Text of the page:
Kunsthaus Graz by Peter Cook and Colin Fournier, Graz, Austria
Another prominent example of ‘blobitecture,’ the Kuntshaus Graz was conceived by its architects as a “friendly alien” that could act as a bridge between the wealthier east bank of the river Mur and the impoverished communities on the other side. Housing international collections of modern and contemporary art from the 1960s to present day, the Kunsthaus Graz has become a symbol of the city of Graz, Austria since its completion in 2003.
Guangzhou Opera House by Zaha Hadid, Guangzhou, China
The contoured profile and twin boulder design of the Guangzhou Opera House in China opens access to the riverside and dock areas of the city of Guangzhou to produce a dialogue between the existing city and the new district of Zhejiang. Envisioned by Zaha Hadid as pebbles in a stream smoothed by erosion, the building contains a 1,800-seat auditorium as well as a 400-seat multifunctional hall for performance art, opera and concerts.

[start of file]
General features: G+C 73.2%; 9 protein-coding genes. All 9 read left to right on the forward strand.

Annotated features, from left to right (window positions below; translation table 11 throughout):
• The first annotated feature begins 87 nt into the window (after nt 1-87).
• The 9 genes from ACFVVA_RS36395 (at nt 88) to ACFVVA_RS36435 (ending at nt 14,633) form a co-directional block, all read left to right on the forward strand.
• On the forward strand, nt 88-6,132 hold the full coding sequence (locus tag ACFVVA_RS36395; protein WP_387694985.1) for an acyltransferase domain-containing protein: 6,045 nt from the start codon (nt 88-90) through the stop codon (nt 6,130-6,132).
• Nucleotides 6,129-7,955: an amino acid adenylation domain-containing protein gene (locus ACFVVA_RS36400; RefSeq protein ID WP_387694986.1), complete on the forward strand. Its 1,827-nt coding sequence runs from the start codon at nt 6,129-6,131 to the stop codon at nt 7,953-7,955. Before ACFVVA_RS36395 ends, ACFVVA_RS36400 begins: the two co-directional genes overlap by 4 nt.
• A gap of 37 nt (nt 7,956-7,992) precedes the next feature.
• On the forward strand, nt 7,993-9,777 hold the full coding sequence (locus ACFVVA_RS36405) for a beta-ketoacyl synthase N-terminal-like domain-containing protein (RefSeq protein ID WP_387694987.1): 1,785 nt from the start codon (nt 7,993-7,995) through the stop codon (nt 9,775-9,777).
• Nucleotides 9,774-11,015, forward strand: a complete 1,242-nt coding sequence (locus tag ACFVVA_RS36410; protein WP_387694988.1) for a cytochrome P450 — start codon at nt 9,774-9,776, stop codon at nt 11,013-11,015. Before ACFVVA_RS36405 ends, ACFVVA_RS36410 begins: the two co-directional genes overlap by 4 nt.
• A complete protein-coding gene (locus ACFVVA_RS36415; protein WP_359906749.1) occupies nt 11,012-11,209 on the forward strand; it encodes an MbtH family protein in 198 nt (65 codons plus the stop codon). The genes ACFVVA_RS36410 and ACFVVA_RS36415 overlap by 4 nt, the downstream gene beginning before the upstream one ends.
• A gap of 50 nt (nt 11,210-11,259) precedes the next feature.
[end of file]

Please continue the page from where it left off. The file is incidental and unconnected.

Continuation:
Theme Building, Los Angeles
Deemed one of the top 5 Googie buildings in Los Angeles by Architectural Digest, the Theme Building at LAX is topped by a flying saucer-shaped restaurant. The iconic Space Age structure was initially designed in 1959 by James Langenheim of Pereira & Luckman. ‘Googie,’ named for a now-demolished coffee shop in West Hollywood, refers to a post-World War II style that emerged in Southern California and hit its peak in the 1960s. Few of these structures are still standing, but the Theme Building was retrofitted to withstand earthquakes in 2010.
Palau de les Arts Reina Sofia (Opera House) by Santiago Calatrava, Valencia, Spain
The helmet of a giant alien fighting in outer space seems to have fallen to Earth. Santiago Calatrava’s Palau de les Arts Reina Sofia has become one of his most iconic buildings, an urban landmark for the city of Valencia consisting of two auditoriums and a chamber music hall.